If you can answer the following two questions about your customer, you could drastically change your store dynamic within the next few years. First, do you understand exactly how much they love using their cell phones? Second, do you know how willing many of them are to experiment with new technology, especially if it involves their cell phones?
The answers to those questions — your customers are hooked on their cell phones and love to find new uses for them — are reinforced by several recent news announcements regarding payment by cell phone. On March 30, for instance, Blaze Mobile and MasterCard Worldwide introduced the Blaze Mobile MasterCard PayPass mobile payment sticker. The small sticker can be attached to a cell phone to enable “Tap & Go” purchases at over 141,000 locations.
In the United States, the PayPass sticker represents little more than a transitional step toward a future of more advanced, widely accepted mobile payment opportunities using Near Field Communication (NFC) technology. NFC is a short-range wireless connectivity technology that allows contactless interaction between devices. (For more information about NFC, check out the NFC Forum’s site.) Japan, among other Asian and European countries, is already using NFC to enable cell phones to keep track of purchases, and to load phones with tickets, reward points, or electronic cash.
“Having a payment capability on the phone is a great way for consumers to see the benefit of having a payment capability in the phone,” noted Art Kranzley, chief emerging technology officer, MasterCard Worldwide, in a press release.
Not everyone loves Blaze Mobile’s sticker approach (click here for one dissenting opinion), and there are still substantial barriers to complete acceptance of cell phone payments in general. According to USA TODAY’s Edward Baig ("Buy gas, gadgets with a cellphone"), wireless carriers need to invest in the technology, retailer acceptance needs to grow, and merchants need to upgrade their infrastructure before mobile commerce can proliferate.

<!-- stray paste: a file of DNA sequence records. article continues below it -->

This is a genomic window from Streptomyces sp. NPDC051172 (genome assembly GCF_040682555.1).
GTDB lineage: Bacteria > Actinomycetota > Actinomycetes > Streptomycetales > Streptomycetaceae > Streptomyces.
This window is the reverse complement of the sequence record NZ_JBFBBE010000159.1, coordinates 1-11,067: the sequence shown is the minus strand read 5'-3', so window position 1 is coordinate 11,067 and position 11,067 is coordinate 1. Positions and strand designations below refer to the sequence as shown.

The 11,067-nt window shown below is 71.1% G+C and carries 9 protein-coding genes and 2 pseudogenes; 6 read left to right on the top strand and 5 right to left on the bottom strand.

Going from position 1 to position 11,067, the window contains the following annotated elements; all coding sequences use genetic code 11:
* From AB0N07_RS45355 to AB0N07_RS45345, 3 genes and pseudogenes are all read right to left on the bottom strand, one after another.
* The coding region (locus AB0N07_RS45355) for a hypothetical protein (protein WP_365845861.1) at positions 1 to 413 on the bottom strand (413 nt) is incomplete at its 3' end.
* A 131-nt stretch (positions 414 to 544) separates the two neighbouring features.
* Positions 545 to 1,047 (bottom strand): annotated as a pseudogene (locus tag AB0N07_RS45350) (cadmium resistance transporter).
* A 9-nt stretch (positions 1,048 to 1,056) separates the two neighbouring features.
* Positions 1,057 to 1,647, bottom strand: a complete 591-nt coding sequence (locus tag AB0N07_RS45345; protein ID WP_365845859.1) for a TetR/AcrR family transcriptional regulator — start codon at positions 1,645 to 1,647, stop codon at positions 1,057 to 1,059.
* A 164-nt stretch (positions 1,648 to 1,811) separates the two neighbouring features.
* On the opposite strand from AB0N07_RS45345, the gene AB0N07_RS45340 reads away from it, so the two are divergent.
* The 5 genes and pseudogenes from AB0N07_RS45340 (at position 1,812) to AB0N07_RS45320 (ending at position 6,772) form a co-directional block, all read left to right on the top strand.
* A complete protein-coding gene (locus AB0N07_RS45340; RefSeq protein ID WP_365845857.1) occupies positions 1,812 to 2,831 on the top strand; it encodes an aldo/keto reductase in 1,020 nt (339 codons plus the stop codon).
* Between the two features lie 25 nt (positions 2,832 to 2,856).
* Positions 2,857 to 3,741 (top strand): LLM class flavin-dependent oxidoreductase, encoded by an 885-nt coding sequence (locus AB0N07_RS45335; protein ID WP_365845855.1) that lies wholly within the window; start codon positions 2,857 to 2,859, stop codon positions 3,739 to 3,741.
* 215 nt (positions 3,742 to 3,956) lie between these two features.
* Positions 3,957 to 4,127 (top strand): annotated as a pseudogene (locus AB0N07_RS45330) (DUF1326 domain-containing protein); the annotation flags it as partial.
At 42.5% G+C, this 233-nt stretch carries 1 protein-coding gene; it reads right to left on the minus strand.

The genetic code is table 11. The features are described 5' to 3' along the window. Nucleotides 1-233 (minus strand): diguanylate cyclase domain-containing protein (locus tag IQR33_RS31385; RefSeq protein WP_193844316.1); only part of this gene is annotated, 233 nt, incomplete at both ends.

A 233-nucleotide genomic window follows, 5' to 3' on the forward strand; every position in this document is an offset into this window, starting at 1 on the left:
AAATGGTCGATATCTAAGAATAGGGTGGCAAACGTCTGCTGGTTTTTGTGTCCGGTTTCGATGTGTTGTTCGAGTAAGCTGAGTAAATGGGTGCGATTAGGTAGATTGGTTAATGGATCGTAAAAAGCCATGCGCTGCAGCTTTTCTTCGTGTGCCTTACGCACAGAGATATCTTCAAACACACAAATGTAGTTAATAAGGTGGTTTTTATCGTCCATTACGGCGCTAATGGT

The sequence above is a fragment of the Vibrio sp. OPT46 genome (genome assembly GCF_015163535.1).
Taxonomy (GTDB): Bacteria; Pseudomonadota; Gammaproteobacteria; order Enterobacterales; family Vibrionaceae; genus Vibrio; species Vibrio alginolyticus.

Arguing about this early step in the mobile commerce parade, however, misses the bigger picture. The technology may not be perfect yet, but the procession marches on. Within a few years, cell phone payment will likely be as common as cell phones themselves.
For example, Ticketmaster Entertainment Inc. and Tickets.com announced last week that they are launching services to let customers buy tickets directly from their mobile phones. As the Wall Street Journal notes, “The push for mobile ticketing comes as customers shift to smart phones, whose faster networks and larger screens come closer to the feel of ordering via computer.”
“Mobile can greatly aid traditional retailers, helping them better engage, support, and sell to their customers," Jim Levinger, VP of business development for mobile shopping application provider Store Xperience, told me in an e-mail. "But there are also big risks for retailers who don’t have a mobile strategy or offerings, because new information and shopping options are extending into their stores on customers' cell phones that retailers don’t control. They better learn how to engage their customers before someone else does.”
Mobile commerce continues its march toward a more universal retail reality. Now is the time to start analyzing how your retail operation can capitalize on the trend, so when cell phone payments become ubiquitous, you won’t be stuck on the sidewalk watching the parade go by.